Liked by 1 person

  2. I’ve never seen this before…or the Ashton Kutcher version either…I need to watch this one…I saw your comment to Keith.

    Liked by 1 person

      1. LOL…the best thing I like about him is his wife. I also like The Butterfly Effect and That Seventies Show I have to admit.

        Liked by 1 person

  3. I saw this once on cable, but I wasn’t focused. I would like to watch it being invested. The other jobs movie I liked a lot was ‘Jobs’ (2013). I never thought I would enjoy a movie appearing Ashton Kutcher, but I thought it was a solid performance. I know how much you love him by your comment above lol Why do you consider him vile? He’s Bruce Willis’ son! Hehe
    The film lacked a sequel after Job’s second stint at Apple.
    Of course, I liked the Social Network, but I always watch it with a cringe. The characters aren’t exactly likeable, and I loathe Zuckerberg, unlike Musk who I find transparent and inspiring.

    Liked by 1 person

    1. On and off the screen, I think Ashton is a self-indulgent creep who likes to pat himself on the back for smiling. His Steve Jobs version was surface level, biopic banality. Sorkin/Boyle/Fassbender set our imaginations on fire when it came to the Steve Jobs myth. There’s something to feel there.

      Agreed on The Social Network. I only watch it for the score now…

      Liked by 1 person

      1. California Dreaming ‘on a Ashton Winter’s day’!
        So apart from all that, you like him? Hehe..
        I thought he did a good job although I’m not an expert of Steve Job’s biography. For me, Steve Wozniak is the true genius regarding the foundation of the PC.

        I have to see again the version you reviewed. I remember seeing Winslett in it and I was a bit..let down by her. The movie seemed a bit ‘high·falutin’ to me. Anyways since you praised it, worth another go.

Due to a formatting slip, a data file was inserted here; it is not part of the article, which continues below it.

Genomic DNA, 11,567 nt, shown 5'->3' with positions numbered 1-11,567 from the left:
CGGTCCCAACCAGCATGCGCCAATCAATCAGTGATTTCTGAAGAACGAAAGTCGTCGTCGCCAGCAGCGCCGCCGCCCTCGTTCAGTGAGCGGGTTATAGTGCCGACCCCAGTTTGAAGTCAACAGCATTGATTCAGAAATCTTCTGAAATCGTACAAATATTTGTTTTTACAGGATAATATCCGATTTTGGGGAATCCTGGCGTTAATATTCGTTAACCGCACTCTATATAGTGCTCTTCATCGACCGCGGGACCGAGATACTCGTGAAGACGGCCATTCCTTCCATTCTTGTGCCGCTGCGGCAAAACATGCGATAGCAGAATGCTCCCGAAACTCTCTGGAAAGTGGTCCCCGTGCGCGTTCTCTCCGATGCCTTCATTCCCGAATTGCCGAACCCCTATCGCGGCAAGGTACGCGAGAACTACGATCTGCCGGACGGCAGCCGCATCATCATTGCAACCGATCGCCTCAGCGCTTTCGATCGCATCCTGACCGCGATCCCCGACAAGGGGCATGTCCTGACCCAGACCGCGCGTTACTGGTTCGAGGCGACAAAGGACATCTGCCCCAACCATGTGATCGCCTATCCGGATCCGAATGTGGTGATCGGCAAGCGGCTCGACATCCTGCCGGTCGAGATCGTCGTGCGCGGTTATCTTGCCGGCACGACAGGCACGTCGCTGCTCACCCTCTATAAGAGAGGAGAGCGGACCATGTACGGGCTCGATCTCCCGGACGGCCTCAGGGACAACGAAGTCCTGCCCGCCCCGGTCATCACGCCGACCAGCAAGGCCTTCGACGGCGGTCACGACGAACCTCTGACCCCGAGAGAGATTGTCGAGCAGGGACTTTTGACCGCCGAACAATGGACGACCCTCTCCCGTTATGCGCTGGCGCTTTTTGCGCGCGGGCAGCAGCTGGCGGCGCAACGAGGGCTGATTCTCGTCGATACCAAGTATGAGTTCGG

Cheers Bernie.

        Liked by 1 person

        1. Haha! You’ve destroyed that song for me now. Just kidding.

          I’m a fan of machine gun/David Mamet style, and I think Sorkin is king. Just that first scene when the computer is supposed to say “hello” but doesn’t work – it never happened, but Sorkin’s creative idea portrays Jobs’s genius in a realistic, funny way.

          Cheers right back 🙂

          Liked by 1 person

          1. Destroyed haha That song in the biopic Dragon ‘The Bruce Lee Story’ is the ants pants, because it shows how delicate is the whole notion surrounding ‘a dream state’ and opportunity.
            For me Sorkin hits and misses. A bit like a machine gun. I think his best scripts are Few Good Men, The Social Network & Moneyball. He was a writer on the West Wing, which I haven’t seen, but supposedly it’s great.

            Liked by 1 person

    1. Steer clear of the Ashton Kutcher one for one reason – Ashton Kutcher. He is vile in it, and it’s a big distraction. I hope you like the Sorkin/Boyle/Fassbender version. The dialogue is like a machinegun.

      Liked by 2 people

  4. I agree I also think this is a much under-rated play. It’s essentially a top theatrical piece bought to the screen with cinematic flair – you can see the roots Boyle and Sorkin both have in theatre. I rate this one really highly. The acting is sensational, Sorkin’s dialogue hugely catchy and Boyle’s direction top-notch! Great choice!

    Liked by 1 person

    1. Yeah, I’m surprised by how many people didn’t like it. Letterboxd (a millennials feeding frenzy) only has it at 3.6 out of 5, but I think it gets better and better with each viewing. Great point about the play to theatre background coming alive on film!